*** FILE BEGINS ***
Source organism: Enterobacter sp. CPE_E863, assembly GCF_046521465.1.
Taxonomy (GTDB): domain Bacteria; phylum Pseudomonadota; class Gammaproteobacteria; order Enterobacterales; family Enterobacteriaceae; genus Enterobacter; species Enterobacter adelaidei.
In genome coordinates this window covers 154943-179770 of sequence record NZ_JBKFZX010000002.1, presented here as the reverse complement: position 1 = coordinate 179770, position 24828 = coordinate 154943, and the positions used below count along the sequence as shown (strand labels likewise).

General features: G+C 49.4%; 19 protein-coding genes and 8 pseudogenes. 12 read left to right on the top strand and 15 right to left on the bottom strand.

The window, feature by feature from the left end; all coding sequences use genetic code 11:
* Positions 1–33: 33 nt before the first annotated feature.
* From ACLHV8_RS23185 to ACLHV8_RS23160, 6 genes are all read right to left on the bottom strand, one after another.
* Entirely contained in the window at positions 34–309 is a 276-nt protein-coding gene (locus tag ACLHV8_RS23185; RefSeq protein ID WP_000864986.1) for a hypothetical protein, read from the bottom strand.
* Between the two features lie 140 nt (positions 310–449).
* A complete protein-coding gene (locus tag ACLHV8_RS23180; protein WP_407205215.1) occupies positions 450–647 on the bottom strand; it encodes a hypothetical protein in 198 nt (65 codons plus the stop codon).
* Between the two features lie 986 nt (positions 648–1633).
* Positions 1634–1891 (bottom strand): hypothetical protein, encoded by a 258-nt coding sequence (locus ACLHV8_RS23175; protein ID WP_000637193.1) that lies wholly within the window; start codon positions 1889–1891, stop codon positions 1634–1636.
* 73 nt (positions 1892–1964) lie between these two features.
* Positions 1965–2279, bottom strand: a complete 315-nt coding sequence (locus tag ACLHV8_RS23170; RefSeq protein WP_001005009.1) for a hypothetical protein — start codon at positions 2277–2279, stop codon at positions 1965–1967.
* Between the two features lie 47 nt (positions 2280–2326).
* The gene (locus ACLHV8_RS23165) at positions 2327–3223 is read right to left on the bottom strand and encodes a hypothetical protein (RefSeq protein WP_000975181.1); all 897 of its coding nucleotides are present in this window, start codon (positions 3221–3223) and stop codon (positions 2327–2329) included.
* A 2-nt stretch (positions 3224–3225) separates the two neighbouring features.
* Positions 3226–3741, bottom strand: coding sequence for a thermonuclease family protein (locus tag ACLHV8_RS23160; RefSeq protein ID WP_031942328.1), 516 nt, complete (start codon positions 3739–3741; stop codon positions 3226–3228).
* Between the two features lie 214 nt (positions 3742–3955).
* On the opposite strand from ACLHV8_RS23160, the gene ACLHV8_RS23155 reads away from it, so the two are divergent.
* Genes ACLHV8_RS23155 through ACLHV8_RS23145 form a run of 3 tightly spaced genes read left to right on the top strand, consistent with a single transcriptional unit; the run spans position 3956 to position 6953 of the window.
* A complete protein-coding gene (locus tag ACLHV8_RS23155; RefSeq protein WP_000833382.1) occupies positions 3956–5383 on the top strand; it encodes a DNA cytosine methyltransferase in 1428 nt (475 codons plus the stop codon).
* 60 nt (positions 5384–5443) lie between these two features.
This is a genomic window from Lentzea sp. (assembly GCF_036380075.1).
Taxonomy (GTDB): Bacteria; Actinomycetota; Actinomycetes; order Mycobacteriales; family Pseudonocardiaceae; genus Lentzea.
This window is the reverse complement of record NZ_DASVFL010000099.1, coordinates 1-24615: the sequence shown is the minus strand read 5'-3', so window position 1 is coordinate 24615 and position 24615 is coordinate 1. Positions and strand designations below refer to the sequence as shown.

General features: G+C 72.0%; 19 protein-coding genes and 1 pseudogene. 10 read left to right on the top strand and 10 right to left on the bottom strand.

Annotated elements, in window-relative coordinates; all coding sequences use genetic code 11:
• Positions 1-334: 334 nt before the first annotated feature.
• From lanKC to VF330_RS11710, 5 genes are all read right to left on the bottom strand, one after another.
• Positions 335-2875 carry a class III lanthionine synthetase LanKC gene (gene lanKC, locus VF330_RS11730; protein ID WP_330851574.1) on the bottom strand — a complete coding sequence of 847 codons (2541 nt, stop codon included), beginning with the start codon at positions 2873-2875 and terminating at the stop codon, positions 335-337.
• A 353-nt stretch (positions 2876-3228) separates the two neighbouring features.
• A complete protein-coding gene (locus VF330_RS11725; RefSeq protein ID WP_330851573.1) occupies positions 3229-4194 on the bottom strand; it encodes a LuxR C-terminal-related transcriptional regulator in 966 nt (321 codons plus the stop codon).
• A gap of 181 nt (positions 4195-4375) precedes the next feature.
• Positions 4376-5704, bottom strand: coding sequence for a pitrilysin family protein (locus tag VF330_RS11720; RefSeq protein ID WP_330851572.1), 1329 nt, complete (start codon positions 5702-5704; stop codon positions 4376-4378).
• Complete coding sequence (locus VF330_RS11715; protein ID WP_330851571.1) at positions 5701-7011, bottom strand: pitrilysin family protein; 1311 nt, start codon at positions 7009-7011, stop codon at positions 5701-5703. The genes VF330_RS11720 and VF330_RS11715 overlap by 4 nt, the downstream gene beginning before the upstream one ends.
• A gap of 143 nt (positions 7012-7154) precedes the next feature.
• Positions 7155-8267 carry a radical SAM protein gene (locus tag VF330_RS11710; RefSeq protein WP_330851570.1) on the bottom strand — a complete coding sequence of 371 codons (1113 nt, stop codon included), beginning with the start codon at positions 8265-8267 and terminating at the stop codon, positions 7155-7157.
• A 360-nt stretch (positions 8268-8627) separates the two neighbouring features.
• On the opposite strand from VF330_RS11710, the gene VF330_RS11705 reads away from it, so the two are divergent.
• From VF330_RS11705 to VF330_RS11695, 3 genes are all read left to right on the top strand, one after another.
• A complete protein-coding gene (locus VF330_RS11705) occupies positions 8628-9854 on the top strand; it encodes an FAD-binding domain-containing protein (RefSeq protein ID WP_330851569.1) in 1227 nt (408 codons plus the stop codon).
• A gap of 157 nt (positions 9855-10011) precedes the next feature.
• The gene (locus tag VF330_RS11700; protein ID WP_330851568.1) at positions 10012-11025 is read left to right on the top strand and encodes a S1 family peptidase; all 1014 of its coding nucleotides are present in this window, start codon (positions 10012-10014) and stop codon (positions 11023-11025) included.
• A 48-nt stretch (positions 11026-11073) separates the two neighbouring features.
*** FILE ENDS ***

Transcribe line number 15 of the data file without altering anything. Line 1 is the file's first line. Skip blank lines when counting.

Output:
* Between the two features lie 47 nt (positions 2280–2326).